An otherworldly audio-visual phenomenon by South Korean artists Kimchi and Chips (aka Mimi Son and Elliot Woods). Constructing an elaborate apparatus out of hundreds of projectors, mirrors and speakers the duo experiment with the materialization of objects from beams of light. Check out more images and video below!
Artist Paula Crown creates 150 ceramic replicas of those iconically cheap disposable red cups for her latest sculptural installation, inviting us to consider the complexity of the mundane and the temporality of togetherness. See more images from “Solo Together” below or on display at 10 Hanover gallery in London until June 8.
British artist Simon Birch and a team of 20 collaborators have constructed an elaborate series of interconnected installations in a vacant warehouse on the outskirts of downtown Los Angeles. Covering 3 acres of space with a mix of sculpture, video, paintings and performance pieces, the exhibition is a direct response to the current political climate. A celebration of creativity, diversity and unity, Birch explains: “Given the current fragile state of the world, we need unity more than ever… and we need action.”
While encouraging positivity, possibility and a safe space for people to come together, The 14th Factory is exactly that — a call to action that doesn’t shy away from provoking a response (or at least an Instagram photo). One installation is an exact replica of the iconic room from 2001: A Space Odyssey, while another is filled with 300 pitchforks hanging from the ceiling above the guests!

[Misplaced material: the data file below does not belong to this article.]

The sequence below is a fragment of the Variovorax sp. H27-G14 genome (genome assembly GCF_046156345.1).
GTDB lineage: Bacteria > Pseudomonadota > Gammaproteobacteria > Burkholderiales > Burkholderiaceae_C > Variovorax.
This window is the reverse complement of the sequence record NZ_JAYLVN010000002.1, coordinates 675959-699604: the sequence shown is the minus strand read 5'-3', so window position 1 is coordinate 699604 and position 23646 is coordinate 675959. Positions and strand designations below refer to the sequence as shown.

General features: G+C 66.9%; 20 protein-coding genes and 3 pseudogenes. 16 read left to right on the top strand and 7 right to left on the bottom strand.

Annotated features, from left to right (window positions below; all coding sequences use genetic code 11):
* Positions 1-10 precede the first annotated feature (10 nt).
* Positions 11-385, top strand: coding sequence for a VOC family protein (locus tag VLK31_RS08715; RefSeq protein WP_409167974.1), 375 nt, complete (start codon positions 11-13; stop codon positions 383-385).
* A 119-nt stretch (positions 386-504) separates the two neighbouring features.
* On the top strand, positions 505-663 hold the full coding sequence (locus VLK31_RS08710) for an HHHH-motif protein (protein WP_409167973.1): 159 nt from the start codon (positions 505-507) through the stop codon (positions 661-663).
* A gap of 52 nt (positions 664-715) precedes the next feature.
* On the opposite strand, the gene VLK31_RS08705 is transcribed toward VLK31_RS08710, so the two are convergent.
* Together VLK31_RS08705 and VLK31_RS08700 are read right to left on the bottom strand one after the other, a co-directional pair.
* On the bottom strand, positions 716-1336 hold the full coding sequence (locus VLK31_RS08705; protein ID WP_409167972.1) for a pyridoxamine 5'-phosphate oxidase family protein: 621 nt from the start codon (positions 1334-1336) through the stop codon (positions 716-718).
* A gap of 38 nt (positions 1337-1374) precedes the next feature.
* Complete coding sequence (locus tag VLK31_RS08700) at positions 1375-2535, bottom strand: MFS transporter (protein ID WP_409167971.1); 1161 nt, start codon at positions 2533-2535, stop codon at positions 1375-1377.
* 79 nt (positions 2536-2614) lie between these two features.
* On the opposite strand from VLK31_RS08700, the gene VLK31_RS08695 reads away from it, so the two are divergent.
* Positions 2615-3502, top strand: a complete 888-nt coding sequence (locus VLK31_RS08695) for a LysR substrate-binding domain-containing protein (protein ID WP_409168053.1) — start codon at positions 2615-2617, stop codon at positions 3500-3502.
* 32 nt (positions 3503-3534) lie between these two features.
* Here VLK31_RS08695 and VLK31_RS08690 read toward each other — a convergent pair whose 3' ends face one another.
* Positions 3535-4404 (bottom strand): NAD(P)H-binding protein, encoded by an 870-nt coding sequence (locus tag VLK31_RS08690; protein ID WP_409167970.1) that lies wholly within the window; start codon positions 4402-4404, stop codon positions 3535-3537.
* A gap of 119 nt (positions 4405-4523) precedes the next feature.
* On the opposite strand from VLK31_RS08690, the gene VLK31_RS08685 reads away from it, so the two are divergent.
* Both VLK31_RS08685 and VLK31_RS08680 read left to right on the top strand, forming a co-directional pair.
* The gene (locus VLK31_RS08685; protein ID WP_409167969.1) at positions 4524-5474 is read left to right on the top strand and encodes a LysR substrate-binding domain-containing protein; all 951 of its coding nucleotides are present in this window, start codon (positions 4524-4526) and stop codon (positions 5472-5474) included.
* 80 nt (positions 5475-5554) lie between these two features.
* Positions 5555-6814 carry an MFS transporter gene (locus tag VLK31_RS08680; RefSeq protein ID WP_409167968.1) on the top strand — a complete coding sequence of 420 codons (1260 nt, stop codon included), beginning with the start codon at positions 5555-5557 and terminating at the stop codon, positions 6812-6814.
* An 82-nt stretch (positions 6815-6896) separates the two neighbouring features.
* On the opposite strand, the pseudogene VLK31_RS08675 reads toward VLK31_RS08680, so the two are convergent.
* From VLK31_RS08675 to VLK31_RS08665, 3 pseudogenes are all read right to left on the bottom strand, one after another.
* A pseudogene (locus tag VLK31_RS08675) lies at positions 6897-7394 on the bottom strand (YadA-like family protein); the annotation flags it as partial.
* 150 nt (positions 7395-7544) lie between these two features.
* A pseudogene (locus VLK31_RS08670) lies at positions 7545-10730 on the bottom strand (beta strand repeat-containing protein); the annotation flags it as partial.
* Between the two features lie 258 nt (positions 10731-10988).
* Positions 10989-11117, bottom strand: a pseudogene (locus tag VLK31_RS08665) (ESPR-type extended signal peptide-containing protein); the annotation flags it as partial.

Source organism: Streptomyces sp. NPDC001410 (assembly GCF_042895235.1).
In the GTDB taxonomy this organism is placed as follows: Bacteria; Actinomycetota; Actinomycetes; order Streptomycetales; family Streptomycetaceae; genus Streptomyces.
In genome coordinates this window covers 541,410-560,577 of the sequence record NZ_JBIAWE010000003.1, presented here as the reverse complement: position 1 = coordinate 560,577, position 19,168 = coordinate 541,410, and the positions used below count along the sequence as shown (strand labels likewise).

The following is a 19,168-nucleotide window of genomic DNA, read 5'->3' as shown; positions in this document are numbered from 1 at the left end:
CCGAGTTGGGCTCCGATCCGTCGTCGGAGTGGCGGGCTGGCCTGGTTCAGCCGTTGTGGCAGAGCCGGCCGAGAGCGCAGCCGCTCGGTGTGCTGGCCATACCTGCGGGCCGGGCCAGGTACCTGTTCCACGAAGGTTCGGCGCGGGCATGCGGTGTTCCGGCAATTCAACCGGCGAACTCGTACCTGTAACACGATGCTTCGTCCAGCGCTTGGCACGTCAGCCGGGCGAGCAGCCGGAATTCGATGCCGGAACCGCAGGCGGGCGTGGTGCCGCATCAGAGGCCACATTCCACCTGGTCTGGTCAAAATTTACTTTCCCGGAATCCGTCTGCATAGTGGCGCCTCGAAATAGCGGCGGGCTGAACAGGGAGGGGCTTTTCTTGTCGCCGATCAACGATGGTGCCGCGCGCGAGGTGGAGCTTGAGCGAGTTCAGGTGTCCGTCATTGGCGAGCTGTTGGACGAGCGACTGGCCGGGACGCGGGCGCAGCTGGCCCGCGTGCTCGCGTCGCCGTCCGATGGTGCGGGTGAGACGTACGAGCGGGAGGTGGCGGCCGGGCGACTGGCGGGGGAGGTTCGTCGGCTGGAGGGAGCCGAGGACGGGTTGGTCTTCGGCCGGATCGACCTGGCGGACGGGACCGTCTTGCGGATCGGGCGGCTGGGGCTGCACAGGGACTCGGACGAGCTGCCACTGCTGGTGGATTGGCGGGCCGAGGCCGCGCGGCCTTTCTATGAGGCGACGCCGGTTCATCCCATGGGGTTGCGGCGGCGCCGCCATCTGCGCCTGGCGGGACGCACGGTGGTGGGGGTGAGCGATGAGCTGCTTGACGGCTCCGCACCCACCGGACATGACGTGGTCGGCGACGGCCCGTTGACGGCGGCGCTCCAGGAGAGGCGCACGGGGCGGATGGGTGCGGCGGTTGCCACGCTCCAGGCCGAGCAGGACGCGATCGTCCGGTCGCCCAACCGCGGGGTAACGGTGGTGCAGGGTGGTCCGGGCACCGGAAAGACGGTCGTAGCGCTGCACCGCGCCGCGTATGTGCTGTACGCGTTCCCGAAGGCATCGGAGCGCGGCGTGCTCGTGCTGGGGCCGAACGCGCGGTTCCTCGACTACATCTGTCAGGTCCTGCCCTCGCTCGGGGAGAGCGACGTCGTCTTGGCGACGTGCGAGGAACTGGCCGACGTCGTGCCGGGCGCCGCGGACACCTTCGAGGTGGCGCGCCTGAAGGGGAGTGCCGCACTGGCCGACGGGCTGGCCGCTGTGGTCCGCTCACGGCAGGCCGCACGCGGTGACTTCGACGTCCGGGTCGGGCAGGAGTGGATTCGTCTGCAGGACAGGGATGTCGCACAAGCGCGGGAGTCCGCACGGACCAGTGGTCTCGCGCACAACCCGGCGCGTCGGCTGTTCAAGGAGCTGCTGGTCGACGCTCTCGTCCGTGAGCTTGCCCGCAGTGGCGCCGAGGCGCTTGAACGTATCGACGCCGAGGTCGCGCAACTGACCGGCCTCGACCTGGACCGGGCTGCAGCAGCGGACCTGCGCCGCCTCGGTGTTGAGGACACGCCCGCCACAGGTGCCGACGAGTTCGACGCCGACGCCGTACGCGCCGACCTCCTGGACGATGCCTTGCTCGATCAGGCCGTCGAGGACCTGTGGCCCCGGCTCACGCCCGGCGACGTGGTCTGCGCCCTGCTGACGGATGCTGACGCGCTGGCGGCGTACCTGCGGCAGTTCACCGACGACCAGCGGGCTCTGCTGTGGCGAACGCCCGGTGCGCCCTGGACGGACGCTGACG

Check out more images from the project below or on display at 440 N. Ave 19 Los Angeles, California until June 30.
A selection of photo-collages by Vancouver-based artist Joseph Staples, including images from his ongoing “Falun Series” recently displayed in various spots around town as part of Capture Photography Festival’s Art in Your Neighbourhood project. Click here to check out previous posts of Staples’ work, more images below.
London-based artist Zadok Ben-David’s latest iteration of his installation “People I Saw But Never Met” brings together over 3,000 miniature metal figures, each based on anonymous people captured in photos he took while travelling the world. See more images below or on display at at Shoshana Wayne Gallery in Santa Monica until May 27.
Retainers of Anarchy, 2017
key frame drawing for algorithmic animation sequence
Courtesy of the Artist
Artist Howie Tsui’s “Retainers of Anarchy” is a 25-metre long 5-channel video installation inspired by traditional Chinese martial arts literature known as wuxia, which was placed under heavy censorship by the People’s Republic of China who were afraid of inciting anti-government sentiment. Despite this wuxia became one of the most popular genres of Chinese fiction.
Tsui spent three years creating the deeply personal work, now on display at the Vancouver Art Gallery until May 28th. Have a look at the video clip below as well as a few more images to get a sense of the immense scale of the artwork.